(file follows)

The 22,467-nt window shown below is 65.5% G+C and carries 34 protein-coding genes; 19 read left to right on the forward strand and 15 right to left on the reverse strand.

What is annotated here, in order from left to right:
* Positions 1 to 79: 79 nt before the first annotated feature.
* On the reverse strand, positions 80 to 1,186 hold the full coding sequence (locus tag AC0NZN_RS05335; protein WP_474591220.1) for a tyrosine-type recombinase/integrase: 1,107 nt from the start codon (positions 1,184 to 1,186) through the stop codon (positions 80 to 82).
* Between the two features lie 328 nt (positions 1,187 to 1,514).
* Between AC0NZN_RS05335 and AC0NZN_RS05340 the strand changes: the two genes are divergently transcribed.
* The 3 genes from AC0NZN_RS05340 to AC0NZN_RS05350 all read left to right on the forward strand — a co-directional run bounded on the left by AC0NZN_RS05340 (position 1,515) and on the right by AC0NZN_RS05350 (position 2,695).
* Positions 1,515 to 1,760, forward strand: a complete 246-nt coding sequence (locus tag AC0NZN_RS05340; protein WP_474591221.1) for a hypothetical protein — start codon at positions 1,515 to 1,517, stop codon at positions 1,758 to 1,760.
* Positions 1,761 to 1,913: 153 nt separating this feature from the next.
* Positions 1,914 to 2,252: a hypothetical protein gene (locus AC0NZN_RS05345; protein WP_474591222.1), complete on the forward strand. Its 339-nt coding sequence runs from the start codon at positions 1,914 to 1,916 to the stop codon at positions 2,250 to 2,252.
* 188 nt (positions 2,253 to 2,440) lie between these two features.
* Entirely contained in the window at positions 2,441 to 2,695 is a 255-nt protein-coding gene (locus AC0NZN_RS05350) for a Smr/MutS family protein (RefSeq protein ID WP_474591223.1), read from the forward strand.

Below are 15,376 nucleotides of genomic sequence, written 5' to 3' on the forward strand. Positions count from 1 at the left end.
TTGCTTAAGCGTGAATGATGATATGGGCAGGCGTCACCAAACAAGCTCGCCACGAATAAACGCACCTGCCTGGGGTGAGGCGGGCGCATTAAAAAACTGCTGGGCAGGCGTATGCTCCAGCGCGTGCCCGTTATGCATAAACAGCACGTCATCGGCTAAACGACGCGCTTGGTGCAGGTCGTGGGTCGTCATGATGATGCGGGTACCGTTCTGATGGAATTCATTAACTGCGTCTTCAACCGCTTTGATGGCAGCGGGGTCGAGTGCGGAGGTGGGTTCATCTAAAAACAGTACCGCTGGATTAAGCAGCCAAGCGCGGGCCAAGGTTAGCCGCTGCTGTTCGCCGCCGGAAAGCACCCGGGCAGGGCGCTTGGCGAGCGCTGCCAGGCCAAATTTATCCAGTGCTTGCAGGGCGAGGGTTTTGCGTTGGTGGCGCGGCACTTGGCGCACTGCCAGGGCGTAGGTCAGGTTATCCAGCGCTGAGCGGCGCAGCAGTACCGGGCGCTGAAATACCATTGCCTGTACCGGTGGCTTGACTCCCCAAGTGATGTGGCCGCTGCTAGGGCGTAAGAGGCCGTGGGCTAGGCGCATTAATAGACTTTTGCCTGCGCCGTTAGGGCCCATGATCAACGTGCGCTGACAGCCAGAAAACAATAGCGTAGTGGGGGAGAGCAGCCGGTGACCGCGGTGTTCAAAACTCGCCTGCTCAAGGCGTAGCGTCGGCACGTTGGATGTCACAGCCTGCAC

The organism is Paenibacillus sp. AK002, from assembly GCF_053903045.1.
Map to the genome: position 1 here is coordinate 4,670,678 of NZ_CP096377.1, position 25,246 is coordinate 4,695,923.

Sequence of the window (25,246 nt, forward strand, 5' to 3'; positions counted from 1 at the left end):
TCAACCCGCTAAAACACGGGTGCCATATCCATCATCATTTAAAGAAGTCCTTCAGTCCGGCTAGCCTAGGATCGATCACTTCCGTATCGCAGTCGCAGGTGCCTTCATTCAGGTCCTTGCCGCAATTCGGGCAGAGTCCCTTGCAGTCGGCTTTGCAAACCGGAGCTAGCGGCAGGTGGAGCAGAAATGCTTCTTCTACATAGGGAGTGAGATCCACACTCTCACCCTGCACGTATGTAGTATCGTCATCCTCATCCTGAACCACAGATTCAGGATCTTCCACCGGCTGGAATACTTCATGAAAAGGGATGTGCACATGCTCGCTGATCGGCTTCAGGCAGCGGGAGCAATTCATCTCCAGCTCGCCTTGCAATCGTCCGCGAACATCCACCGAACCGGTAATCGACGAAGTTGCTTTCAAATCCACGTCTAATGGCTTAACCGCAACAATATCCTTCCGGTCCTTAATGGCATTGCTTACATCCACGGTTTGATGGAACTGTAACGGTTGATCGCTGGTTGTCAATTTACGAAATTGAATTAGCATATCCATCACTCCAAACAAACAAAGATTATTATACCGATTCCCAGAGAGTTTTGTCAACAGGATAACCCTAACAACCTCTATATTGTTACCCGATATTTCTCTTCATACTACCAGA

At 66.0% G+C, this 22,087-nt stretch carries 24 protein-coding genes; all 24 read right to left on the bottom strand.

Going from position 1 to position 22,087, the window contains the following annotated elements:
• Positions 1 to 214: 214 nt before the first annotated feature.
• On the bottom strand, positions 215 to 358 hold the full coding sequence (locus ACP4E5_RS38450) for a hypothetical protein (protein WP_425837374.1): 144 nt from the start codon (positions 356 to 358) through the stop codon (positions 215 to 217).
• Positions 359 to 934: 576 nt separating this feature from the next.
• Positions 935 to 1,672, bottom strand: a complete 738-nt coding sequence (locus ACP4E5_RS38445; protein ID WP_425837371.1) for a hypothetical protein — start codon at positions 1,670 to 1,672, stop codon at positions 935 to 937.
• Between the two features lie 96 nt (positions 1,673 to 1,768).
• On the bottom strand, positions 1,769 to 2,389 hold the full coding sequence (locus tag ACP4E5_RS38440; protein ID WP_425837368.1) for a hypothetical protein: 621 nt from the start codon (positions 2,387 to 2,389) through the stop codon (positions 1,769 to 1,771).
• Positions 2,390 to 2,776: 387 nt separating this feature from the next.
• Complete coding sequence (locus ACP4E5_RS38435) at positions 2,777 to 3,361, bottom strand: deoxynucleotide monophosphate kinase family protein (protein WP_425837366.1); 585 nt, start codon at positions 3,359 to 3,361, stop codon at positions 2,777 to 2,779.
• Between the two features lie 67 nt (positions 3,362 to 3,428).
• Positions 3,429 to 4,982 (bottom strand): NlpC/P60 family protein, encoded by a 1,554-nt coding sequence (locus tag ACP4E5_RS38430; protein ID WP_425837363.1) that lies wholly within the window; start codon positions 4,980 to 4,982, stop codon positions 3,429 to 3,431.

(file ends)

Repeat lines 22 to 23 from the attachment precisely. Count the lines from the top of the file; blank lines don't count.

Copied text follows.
• On the bottom strand, positions 215 to 358 hold the full coding sequence (locus ACP4E5_RS38450) for a hypothetical protein (protein WP_425837374.1): 144 nt from the start codon (positions 356 to 358) through the stop codon (positions 215 to 217).
• Positions 359 to 934: 576 nt separating this feature from the next.